Benton Harbor riots

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The city of Benton Harbor, Michigan, USA has had two major riots.

1966[edit]

On August 30, 1966, due to a fatal shooting,[1] residents rioted for six days. Governor George W. Romney dispatched troops from the Michigan National Guard, who stood down on September 5.[2][3]

2003[edit]

In June 2003, a handful of black youth in Benton Harbor rioted for two days when black motorcyclist Terrance Shurn, being chased by a mixed-race police officer, crashed into a building and died. Rioters set five vacant & dilapidated houses in the worst neighborhood of Benton Harbor on fire, to express their overall frustration with conditions in their lives and in the city of Benton Harbor. Many Benton Harbor residents came out to watch the fire and see what was going on. About 300 state troopers and law enforcement personnel from neighboring communities came to Benton Harbor to stabilize the situation.[3][4][5][6][7]

Indirectly, the riot contributed to the Jimmy Carter Work Project being held in Benton Harbor and Detroit in 2005.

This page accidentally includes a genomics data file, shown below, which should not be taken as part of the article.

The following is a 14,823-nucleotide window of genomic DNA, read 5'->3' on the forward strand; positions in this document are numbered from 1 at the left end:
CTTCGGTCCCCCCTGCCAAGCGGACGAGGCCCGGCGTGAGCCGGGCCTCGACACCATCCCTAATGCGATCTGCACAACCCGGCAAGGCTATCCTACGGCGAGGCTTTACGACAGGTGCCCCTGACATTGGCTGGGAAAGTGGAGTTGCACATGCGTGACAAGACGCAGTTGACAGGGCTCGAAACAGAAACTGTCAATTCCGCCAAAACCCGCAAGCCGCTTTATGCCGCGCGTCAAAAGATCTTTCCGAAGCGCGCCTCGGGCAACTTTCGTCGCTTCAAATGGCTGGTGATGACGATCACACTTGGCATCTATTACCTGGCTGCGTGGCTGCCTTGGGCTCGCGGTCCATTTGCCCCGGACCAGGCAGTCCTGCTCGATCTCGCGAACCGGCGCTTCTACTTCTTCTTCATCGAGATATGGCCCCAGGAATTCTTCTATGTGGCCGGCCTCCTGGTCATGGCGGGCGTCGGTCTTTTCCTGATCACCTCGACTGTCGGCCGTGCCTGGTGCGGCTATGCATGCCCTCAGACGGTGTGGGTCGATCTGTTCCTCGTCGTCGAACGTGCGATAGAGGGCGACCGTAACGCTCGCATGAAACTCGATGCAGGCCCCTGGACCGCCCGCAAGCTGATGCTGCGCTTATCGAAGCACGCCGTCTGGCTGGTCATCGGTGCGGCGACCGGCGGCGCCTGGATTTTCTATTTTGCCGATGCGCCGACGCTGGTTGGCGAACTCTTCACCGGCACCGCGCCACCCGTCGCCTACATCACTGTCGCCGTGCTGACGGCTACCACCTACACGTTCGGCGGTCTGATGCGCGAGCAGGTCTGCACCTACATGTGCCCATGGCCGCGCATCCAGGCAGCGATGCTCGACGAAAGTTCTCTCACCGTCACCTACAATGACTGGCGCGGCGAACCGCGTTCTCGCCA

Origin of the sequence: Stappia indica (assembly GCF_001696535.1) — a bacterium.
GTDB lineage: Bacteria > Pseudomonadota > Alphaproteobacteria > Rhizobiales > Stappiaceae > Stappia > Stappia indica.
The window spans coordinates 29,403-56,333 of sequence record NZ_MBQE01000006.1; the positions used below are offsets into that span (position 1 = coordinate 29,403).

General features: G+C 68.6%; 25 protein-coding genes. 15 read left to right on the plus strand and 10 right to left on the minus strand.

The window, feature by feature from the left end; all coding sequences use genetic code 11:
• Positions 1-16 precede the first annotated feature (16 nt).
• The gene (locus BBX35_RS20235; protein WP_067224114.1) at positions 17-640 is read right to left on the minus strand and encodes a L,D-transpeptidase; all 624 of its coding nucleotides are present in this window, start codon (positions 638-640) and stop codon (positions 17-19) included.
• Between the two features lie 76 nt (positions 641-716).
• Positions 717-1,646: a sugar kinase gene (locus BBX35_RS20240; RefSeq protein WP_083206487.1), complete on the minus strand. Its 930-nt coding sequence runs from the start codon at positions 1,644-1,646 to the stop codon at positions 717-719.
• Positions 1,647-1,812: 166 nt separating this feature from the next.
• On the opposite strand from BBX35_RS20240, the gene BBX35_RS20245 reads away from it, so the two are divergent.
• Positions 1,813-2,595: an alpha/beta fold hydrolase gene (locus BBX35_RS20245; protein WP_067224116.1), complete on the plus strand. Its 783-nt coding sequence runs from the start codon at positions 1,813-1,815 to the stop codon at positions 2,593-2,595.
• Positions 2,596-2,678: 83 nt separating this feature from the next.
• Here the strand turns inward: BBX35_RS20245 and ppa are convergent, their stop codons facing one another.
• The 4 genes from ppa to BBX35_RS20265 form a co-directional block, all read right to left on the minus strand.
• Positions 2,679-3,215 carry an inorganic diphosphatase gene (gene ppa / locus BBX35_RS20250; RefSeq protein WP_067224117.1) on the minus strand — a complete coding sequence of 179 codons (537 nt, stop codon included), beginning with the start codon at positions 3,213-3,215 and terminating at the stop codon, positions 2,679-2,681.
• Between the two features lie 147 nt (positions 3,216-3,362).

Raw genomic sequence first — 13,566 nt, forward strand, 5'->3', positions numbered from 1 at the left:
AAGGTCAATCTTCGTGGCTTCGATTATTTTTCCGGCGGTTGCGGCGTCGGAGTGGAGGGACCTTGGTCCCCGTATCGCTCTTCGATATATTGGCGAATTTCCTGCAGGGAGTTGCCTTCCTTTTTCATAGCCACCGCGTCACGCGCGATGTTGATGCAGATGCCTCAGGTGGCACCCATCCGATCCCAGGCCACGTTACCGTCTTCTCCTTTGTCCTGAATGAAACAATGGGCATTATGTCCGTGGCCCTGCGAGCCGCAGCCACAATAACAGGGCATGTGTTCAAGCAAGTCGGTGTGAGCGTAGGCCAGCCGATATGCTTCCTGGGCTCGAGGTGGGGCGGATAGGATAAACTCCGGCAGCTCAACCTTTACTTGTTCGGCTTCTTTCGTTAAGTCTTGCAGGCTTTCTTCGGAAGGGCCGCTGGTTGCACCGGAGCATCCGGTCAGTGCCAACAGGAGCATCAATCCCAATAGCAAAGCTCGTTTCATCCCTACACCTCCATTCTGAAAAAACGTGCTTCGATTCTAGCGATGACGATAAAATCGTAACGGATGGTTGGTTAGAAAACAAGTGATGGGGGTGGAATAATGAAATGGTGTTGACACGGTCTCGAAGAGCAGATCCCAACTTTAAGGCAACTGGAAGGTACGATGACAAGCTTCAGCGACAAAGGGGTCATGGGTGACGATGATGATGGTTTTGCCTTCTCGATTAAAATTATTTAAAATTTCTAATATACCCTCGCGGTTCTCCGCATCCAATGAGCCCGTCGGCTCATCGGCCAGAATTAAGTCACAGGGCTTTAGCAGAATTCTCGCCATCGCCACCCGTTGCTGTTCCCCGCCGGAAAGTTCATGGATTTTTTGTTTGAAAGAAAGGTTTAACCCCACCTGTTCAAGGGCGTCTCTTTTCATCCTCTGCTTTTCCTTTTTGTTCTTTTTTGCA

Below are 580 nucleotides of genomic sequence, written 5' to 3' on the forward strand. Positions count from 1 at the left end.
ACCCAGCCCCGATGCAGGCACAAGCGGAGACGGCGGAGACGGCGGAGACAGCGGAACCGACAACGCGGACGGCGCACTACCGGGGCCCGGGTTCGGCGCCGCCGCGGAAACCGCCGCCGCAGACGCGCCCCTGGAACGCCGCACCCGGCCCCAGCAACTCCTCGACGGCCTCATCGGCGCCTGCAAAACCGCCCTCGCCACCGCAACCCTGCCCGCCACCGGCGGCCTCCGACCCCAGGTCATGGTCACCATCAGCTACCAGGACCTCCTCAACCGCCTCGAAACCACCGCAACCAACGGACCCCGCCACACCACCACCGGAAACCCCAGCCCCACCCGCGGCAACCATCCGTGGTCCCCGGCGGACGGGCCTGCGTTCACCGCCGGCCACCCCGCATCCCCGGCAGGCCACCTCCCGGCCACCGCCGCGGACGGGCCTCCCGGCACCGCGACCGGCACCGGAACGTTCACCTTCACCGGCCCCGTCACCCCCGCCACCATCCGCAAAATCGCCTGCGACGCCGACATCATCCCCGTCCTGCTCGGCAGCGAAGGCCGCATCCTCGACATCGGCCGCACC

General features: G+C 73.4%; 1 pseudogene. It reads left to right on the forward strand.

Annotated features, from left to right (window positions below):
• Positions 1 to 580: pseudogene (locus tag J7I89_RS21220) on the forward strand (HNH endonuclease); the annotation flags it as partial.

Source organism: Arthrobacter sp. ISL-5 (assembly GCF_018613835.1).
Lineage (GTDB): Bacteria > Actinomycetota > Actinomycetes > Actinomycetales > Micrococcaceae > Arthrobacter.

Other years[edit]

Benton Harbor also experienced rioting in 1960, 1967, and 1990.[3]

References[edit]

  1. ^ "Negro Crowd Stones Cars in Michigan". Chicago Tribune. 1966-09-01. Retrieved 2008-03-21. 
  2. ^ History of the Michigan National Guard: The Tumultuous 1960s: Benton Harbor, 1966, State of Michigan website.
  3. ^ a b c Ast, William F. III (2003-06-19). "Violence brings back bad memories for some". The Herald-Palladium. Retrieved 2008-03-19. 
  4. ^ "Rain, curfew help bring quiet night to Benton Harbor.". CNN. 2003-06-19. Retrieved 2009-01-13. 
  5. ^ Hartzell, Ted (2003-06-17). "House burned, police vehicles vandalized during Benton Harbor riot". The Herald-Palladium. Retrieved 2008-03-19. 
  6. ^ Ast, William F. III; Michael Eliasohn (2003-06-18). "Second night of violence leaves at least 15 injured in Benton Harbor". The Herald-Palladium. Retrieved 2008-03-19. 
  7. ^ Aiken, Scott (2003-06-19). "Huge police presence, rain keep rioters off the streets". The Herald-Palladium. Retrieved 2008-03-19. 

External links[edit]